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VOLUME 23 , ISSUE 10 ( October, 2019 ) > List of Articles

Original Article

Value of Central Venous to Arterial CO2 Difference after Early Goal-directed Therapy in Septic Shock Patients

David Theophilo Araujo, Vinícius Brenner Felice, Andre Felipe Meregalli

Keywords : Central venous saturation, Lactate, Mortality, Septic shock, Venous to arterial difference of CO2

Citation Information : Araujo DT, Felice VB, Meregalli AF. Value of Central Venous to Arterial CO2 Difference after Early Goal-directed Therapy in Septic Shock Patients. Indian J Crit Care Med 2019; 23 (10):449-453.

DOI: 10.5005/jp-journals-10071-23262

License: CC BY-NC 4.0

Published Online: 00-10-2019

Copyright Statement:  Copyright © 2019; Jaypee Brothers Medical Publishers (P) Ltd.


Abstract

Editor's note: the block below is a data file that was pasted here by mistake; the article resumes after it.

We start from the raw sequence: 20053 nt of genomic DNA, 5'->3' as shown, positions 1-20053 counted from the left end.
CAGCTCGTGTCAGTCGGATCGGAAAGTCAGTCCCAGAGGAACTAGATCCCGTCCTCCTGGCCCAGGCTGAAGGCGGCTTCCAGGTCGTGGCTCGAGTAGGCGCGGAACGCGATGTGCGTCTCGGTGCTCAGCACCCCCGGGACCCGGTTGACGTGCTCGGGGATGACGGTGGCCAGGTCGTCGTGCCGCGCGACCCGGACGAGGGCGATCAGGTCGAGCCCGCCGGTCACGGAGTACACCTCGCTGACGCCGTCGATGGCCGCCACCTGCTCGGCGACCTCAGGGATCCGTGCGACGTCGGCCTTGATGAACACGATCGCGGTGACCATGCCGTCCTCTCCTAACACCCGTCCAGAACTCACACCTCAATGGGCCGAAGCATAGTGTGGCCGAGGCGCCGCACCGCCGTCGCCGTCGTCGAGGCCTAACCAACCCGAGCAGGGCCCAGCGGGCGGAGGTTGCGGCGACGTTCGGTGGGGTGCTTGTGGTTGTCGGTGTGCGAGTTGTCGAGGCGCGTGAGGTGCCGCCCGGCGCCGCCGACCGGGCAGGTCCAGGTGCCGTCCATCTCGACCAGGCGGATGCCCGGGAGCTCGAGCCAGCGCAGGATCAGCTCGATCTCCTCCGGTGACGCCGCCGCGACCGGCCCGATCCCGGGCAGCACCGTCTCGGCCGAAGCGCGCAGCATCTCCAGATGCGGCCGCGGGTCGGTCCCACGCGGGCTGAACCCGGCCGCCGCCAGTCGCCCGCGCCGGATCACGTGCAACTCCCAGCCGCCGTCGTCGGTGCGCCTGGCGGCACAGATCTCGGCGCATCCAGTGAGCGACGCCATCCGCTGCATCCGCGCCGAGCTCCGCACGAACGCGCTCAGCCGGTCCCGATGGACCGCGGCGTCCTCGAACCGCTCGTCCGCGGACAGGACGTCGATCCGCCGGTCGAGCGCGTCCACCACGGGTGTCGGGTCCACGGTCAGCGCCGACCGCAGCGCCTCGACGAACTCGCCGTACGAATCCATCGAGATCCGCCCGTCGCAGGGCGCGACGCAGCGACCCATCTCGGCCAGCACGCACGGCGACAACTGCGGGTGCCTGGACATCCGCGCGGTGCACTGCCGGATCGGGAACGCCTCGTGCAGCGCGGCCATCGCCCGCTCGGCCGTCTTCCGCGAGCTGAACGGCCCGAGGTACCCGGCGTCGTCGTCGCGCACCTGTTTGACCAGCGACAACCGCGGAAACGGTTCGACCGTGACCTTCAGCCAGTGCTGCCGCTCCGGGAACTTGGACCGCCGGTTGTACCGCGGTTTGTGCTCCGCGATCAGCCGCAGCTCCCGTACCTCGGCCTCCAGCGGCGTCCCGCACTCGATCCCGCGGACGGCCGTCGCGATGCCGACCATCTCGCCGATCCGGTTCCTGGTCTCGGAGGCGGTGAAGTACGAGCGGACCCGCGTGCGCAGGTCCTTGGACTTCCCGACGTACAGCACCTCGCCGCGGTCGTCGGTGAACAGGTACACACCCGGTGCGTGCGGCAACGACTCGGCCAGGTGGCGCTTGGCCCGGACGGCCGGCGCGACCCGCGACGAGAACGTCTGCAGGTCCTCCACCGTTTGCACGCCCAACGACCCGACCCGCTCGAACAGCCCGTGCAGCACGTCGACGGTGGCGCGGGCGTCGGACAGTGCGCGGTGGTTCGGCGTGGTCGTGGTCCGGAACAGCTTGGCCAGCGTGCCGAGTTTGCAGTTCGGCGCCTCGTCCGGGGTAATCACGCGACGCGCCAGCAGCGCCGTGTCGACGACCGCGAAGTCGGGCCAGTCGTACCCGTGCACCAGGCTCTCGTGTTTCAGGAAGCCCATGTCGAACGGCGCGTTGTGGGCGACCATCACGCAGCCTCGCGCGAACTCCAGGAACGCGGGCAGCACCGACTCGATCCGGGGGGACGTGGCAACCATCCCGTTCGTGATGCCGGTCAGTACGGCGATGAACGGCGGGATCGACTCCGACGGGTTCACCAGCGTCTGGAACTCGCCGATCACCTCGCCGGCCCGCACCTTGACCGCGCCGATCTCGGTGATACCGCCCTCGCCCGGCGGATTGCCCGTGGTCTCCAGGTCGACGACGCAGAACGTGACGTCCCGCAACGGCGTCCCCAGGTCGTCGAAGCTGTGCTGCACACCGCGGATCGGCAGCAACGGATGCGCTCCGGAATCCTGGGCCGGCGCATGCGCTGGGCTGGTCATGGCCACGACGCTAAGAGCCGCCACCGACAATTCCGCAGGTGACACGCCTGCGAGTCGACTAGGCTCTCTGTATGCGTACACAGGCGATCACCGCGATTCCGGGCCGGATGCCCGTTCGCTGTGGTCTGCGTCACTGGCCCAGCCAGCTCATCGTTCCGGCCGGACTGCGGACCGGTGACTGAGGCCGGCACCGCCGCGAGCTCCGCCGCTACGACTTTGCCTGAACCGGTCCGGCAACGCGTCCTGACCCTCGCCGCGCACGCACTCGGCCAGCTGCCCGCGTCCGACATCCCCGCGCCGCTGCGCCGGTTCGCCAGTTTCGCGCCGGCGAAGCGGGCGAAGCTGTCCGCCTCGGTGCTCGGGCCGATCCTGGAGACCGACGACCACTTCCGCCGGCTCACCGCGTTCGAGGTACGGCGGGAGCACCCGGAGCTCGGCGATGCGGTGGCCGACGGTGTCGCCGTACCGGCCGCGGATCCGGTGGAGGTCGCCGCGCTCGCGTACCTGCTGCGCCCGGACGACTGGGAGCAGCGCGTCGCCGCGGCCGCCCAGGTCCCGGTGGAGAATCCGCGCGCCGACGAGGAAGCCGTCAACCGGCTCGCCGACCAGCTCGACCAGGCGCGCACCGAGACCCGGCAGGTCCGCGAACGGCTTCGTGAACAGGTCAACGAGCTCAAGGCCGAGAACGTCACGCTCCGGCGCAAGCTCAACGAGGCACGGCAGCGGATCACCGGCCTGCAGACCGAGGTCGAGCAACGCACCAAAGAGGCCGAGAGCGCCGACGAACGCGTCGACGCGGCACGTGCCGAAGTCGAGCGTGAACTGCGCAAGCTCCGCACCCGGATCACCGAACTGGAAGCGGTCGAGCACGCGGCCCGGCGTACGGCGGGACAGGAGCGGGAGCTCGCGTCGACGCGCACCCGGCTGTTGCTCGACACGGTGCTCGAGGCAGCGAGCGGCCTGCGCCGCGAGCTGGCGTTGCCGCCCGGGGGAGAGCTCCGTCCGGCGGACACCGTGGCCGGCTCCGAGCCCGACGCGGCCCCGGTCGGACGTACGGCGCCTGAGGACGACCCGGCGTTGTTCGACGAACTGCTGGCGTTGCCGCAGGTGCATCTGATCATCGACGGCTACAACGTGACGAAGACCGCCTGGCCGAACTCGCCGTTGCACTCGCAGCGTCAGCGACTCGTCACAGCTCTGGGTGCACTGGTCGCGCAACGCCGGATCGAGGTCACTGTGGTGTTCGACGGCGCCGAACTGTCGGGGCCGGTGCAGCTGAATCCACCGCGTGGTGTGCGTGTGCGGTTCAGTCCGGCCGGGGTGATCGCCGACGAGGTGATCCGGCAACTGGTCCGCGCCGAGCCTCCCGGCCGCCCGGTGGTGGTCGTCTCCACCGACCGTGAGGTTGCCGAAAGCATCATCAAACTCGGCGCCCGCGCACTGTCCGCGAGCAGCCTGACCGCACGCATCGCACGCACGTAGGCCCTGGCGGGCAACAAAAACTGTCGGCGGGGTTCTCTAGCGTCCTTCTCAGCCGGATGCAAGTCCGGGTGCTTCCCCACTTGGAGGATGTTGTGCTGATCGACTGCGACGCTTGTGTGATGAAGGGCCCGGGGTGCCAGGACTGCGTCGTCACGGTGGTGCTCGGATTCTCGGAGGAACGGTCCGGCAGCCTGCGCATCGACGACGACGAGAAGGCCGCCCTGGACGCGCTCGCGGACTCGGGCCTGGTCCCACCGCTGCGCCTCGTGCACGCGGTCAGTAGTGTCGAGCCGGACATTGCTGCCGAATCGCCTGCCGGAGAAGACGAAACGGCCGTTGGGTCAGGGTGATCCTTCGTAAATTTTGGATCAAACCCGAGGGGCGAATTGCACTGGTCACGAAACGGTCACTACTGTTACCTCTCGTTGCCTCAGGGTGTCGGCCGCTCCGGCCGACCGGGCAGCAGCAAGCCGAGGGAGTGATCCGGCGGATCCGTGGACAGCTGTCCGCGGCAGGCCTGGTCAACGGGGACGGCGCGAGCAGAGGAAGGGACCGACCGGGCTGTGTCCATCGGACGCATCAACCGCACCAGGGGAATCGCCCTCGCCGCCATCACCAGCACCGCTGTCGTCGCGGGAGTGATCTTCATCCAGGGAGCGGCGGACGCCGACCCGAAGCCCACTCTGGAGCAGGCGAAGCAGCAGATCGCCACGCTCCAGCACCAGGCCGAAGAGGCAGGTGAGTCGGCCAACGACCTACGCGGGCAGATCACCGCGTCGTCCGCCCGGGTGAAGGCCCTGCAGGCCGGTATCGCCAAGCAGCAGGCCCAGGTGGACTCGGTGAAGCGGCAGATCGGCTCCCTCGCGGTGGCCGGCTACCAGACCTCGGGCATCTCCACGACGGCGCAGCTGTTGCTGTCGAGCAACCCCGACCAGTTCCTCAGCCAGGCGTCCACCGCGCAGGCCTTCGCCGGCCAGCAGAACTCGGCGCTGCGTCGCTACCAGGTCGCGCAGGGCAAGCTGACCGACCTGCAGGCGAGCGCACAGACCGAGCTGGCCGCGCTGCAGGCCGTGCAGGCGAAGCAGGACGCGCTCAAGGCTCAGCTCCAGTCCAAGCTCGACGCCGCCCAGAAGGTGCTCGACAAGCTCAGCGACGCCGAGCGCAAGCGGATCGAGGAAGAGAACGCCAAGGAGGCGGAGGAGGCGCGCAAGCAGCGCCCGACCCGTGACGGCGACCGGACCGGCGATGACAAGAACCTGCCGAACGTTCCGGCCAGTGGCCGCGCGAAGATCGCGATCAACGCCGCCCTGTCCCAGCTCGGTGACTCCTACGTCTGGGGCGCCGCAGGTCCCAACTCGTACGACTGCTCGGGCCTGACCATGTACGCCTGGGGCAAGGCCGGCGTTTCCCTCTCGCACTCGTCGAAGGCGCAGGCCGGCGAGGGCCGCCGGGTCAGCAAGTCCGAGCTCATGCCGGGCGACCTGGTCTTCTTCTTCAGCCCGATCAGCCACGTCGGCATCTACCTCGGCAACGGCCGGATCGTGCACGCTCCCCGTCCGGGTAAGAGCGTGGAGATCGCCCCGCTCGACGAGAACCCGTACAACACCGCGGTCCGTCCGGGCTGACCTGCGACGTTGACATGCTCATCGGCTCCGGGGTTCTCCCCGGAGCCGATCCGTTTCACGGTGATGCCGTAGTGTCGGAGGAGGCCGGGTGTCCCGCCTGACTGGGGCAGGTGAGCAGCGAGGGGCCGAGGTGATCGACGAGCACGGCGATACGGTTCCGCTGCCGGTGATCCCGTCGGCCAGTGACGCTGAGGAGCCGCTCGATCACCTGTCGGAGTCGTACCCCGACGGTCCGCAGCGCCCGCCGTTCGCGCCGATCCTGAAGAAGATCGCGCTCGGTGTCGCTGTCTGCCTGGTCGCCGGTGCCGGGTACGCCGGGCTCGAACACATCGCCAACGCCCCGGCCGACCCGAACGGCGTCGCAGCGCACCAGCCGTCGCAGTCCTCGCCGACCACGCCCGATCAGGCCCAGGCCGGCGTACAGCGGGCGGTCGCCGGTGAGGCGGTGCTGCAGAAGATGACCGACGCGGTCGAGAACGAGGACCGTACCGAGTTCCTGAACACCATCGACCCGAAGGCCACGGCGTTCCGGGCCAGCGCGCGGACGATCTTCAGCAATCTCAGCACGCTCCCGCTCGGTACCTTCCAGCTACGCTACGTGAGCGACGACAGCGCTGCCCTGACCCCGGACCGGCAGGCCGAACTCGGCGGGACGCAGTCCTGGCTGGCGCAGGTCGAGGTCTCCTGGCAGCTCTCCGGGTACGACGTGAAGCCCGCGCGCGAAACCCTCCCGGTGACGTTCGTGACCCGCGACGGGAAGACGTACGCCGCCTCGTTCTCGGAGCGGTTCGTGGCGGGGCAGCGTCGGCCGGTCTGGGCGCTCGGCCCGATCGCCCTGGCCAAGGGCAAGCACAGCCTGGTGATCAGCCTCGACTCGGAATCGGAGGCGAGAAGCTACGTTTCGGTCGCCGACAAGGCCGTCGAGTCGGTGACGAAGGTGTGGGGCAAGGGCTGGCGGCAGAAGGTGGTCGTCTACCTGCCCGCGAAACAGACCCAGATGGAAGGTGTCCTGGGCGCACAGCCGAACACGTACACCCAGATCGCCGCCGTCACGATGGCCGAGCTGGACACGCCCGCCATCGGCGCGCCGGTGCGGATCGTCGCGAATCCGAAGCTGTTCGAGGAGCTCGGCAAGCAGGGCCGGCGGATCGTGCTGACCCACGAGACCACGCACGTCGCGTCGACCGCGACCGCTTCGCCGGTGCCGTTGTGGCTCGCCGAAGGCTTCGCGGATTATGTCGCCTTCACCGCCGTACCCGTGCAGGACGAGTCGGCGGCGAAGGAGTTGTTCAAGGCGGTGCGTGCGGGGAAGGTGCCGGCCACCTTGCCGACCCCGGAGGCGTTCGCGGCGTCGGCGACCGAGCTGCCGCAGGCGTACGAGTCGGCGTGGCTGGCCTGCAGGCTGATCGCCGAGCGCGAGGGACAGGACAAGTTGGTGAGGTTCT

Background and aims: Venous to arterial difference of carbon dioxide (Pv–aCO2) tracks tissue blood flow. We aimed to evaluate if Pv–aCO2 measured from a superior central vein sample is a prognostic index (ICU length of stay, SOFA score, 28th mortality rate) just after early goal-directed therapy (EGDT)comparing its ICU admission values between patients with normal and abnormal (>6 mm Hg) Pv–aCO2. As secondary objectives, we evaluated the relationship of Pv–aCO2 with other variables of perfusion during the 24 hours that followed EGDT. Materials and methods: Prospective observational study conducted in an academic ICU adult septic shock patients after a 6-hour complete EGTD. Hemodynamic measurements, arterial/central venous blood gases, and arterial lactate were obtained on ICU admission and after 6, 18 and 24 hours. Results: Sixty patients were included. Admission Pv–aCO2 values showed no prognostic value. Admission Pv–aCO2 (ROC curve 0.527 [CI 95% 0.394 to 0.658]) values showed low specificity and sensitivity as predictors of mortality. There was a difference observed in the mean Pv–aCO2 between nonsurvivors (NS) and survivors (S) after 6 hours. Central venous oxygen saturation (ScvO2) and Pv–aCO2 showed significant correlation (R2 = –0.41, P < 0.0001). Patients with normal ScvO2 (>70%) and abnormal Pv–aCO2 (>6 mm Hg) showed higher SOFA scores. Normal Pv–aCO2 group cleared their lactate levels in comparison to the abnormal Pv–aCO2 group. Conclusion: In septic shock, admission Pv–aCO2 after EGDT is not related to worse outcomes. An abnormal Pv–aCO2 along with a normal ScvO2 is related to organ dysfunction.


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